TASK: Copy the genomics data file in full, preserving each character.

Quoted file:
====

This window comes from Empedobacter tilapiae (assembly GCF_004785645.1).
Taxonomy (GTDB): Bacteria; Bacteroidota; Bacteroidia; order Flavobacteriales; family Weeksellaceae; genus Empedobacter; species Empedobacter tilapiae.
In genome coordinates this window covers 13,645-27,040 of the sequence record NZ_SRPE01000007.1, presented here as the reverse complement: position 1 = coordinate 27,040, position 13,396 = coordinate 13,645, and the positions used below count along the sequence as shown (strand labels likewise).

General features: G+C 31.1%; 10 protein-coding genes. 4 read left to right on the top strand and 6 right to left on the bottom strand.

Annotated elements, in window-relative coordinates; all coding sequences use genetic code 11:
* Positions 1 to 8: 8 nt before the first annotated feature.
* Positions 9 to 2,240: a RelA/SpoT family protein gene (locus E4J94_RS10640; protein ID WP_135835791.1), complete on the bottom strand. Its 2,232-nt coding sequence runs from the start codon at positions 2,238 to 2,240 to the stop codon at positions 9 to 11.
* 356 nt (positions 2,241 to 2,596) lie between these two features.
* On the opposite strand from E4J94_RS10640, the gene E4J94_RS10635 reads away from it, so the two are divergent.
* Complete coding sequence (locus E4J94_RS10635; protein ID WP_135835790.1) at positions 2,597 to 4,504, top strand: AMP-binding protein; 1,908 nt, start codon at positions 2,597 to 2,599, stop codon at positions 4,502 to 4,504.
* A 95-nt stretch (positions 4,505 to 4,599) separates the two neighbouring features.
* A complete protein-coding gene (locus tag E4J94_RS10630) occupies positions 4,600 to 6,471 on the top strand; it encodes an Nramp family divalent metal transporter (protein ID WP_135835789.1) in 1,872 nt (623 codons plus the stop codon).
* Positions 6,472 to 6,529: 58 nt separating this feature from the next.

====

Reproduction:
This window comes from Empedobacter tilapiae (assembly GCF_004785645.1).
Taxonomy (GTDB): Bacteria; Bacteroidota; Bacteroidia; order Flavobacteriales; family Weeksellaceae; genus Empedobacter; species Empedobacter tilapiae.
In genome coordinates this window covers 13,645-27,040 of the sequence record NZ_SRPE01000007.1, presented here as the reverse complement: position 1 = coordinate 27,040, position 13,396 = coordinate 13,645, and the positions used below count along the sequence as shown (strand labels likewise).

General features: G+C 31.1%; 10 protein-coding genes. 4 read left to right on the top strand and 6 right to left on the bottom strand.

Annotated elements, in window-relative coordinates; all coding sequences use genetic code 11:
* Positions 1 to 8: 8 nt before the first annotated feature.
* Positions 9 to 2,240: a RelA/SpoT family protein gene (locus E4J94_RS10640; protein ID WP_135835791.1), complete on the bottom strand. Its 2,232-nt coding sequence runs from the start codon at positions 2,238 to 2,240 to the stop codon at positions 9 to 11.
* 356 nt (positions 2,241 to 2,596) lie between these two features.
* On the opposite strand from E4J94_RS10640, the gene E4J94_RS10635 reads away from it, so the two are divergent.
* Complete coding sequence (locus E4J94_RS10635; protein ID WP_135835790.1) at positions 2,597 to 4,504, top strand: AMP-binding protein; 1,908 nt, start codon at positions 2,597 to 2,599, stop codon at positions 4,502 to 4,504.
* A 95-nt stretch (positions 4,505 to 4,599) separates the two neighbouring features.
* A complete protein-coding gene (locus tag E4J94_RS10630) occupies positions 4,600 to 6,471 on the top strand; it encodes an Nramp family divalent metal transporter (protein ID WP_135835789.1) in 1,872 nt (623 codons plus the stop codon).
* Positions 6,472 to 6,529: 58 nt separating this feature from the next.